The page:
Healthy Comfort Food Bring It
I think of congee as not just comfort food, but healthy comfort food. Its the kind of thing I crave when it is cold or rainy out, when I feel like Im coming down with something, or when I have a full-blown cold.
And Im not saying I have personal experience with this, but Im pretty sure it is also a slam-dunk hangover cure.
Congee is delicious, filling, and, depending on what you put in it, can pack a whole lot of nutrition. I make my congee with brown rice instead of white, which gives it more fiber and minerals, and a slightly nutty flavor that I love.
I add anti-inflammatory turmeric because it is a nutritional powerhouse. And I like to use homemade chicken broth for the liquid. All of that goes right into the Instant Pot to cook.
Topping your congee is where you can get really creative. Ive offered a list of topping ideas, but the possibilities are quite literally endless. My favorite congee toppers are poached eggs, chile paste, soy sauce, slivered fresh ginger, and fried shallots.
Congee is also a great way to use up last nights leftovers. Toppings can include anything from bits of cooked meat or fish to raw, sautéed, steamed, or pickled vegetables.
What Does Congee Taste Like
Congee is a fairly mild dish, but the flavor is deep. Oh so deliciously deep. This version, made with chicken, has a mild chicken flavor, with a little extra umami kick from mushrooms, and a lovely ginger base note. I found the congee to be so velvety smooth and delicious that I could happily slurp it up on its own, but when I started adding fun toppings the meal was elevated to super-star status.
Pressure Cook Chicken Congee
Now, add ginger, 5-6 chicken drumsticks and 6.5 7 cups of cold water in Instant Pot.
*Rice to Water Ratio: 1 cup rice to 9 9.75 cups of water.
*Pro Tip: Do not add salt at this point.
With Venting Knob in Venting Position, close the lid, then turn Venting Knob to Sealing Position.
- Pressure Cooking Method: Pressure cook at High Pressure for 30 minutes + Natural Release.
Then, open the lid carefully.
*Note: The congee will look watery at this point. Thats perfectly normal!
All you have to do is heat up the Instant Pot using the Sauté function.
Start stirring the congee with a wooden spoon until your desired thickness & consistency.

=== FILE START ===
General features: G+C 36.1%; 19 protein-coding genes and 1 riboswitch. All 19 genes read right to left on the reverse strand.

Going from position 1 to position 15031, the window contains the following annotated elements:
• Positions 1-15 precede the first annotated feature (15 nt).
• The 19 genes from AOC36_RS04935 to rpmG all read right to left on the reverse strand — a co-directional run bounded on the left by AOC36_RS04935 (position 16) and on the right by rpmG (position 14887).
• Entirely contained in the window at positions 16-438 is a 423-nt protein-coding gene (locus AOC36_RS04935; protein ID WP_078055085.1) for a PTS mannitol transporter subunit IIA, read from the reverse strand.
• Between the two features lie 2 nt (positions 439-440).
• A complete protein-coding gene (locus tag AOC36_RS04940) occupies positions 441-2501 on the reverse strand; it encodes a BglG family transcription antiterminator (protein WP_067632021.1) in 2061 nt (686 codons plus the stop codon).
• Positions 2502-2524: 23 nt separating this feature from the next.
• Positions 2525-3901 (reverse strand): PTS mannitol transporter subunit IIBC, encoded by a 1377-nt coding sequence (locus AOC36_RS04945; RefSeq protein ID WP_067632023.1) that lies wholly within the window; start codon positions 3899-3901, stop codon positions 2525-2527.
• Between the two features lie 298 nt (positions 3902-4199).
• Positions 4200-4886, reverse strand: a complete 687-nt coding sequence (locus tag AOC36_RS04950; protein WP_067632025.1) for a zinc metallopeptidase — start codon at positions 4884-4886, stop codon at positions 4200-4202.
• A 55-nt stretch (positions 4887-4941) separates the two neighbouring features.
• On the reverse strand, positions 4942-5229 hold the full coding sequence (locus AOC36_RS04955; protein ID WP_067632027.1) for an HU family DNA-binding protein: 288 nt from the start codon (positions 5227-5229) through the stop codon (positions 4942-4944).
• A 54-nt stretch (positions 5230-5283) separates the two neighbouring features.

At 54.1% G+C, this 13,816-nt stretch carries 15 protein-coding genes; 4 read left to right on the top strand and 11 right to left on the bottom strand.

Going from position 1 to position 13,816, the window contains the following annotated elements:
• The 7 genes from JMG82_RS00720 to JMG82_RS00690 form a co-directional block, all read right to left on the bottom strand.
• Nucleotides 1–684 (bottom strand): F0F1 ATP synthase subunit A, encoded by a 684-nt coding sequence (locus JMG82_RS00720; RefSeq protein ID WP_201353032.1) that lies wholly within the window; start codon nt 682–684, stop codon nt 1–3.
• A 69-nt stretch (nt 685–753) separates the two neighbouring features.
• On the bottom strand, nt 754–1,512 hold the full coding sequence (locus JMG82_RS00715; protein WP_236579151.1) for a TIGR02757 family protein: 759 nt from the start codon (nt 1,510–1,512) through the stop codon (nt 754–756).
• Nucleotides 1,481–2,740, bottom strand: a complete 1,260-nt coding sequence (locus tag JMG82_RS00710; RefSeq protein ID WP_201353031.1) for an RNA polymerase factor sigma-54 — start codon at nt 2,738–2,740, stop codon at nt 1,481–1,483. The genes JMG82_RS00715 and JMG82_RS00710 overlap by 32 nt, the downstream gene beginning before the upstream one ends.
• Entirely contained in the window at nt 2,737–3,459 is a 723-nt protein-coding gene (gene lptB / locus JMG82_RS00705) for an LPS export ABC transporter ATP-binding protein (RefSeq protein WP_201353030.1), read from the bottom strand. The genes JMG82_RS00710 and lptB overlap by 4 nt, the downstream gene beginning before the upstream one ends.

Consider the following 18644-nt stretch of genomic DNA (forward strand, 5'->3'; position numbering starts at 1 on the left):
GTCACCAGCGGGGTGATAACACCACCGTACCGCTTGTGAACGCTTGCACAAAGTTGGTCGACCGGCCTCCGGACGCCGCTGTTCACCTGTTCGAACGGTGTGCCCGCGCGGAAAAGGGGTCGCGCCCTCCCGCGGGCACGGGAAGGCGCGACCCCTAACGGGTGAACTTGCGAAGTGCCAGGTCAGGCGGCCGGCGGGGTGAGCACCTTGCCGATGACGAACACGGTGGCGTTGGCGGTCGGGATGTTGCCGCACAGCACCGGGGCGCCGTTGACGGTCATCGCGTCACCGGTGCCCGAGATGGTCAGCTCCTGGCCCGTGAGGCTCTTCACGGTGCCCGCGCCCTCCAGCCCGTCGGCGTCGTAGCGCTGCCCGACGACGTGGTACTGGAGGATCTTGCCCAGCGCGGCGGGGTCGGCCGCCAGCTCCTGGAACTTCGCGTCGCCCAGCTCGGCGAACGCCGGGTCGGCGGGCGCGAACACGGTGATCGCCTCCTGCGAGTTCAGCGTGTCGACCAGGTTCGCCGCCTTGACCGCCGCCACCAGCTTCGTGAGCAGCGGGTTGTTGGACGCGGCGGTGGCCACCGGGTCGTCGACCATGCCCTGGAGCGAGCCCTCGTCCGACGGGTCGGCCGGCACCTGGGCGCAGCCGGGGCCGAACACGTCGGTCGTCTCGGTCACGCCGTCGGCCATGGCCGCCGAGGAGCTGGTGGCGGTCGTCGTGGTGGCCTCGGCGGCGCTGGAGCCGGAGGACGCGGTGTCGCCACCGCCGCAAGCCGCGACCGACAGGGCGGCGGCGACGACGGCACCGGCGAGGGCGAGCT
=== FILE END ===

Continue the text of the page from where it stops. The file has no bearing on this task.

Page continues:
Lastly, taste & season the Instant Pot Congee with salt.
Read Also: Frozen Pork Loin Recipes
Vegan Instant Pot Congee
Its soup season, and what could be better than a warming bowl of congee!?
Especially when its topped with spicy saté, king oyster mushrooms, green onions, and crispy shallots! Its fast, delicious, and so comforting!
The congee itself could not be easier. Simply add all the ingredients to the Instant Pot and pressure cook for 12 minutes. I went with a combination of broken jasmine rice and mung beans for extra protein. Then we add water, salt, a bit of sugar, and ground black pepper.
The rice soup makes the base, but its really all about the toppings! And there is a lot going on there: spicy lemongrass saté, soy-glazed king oysters, crispy fried shallots, green onions, and optionally, fried bread sticks!
While the soup is cooking, prepare the toppings:
- Saté: Its a condiment that has a strong lemongrass flavor. Its spicy, garlicky, and adds a ton of flavor once stirred into the congee. Learn how to make your own saté here!
- King oyster mushrooms: You can use any mushrooms, sauté in a skillet and then deglaze with soy sauce and maple syrup.
- Crispy shallots: Once fried, shallots become sweet and super crispy!
- Your favorite aromatic herbs: I went with green onions, but feel free to also add chopped cilantro or basil!
- Spicy pickled cucumbers: for extra texture, sourness, and spiciness.
- You tiao: while optional, these fried bread sticks add a nice crunch.
Please do not omit the saté, its a key ingredient as it adds a lot of flavor to the soup!
Congee And The Stomach/spleen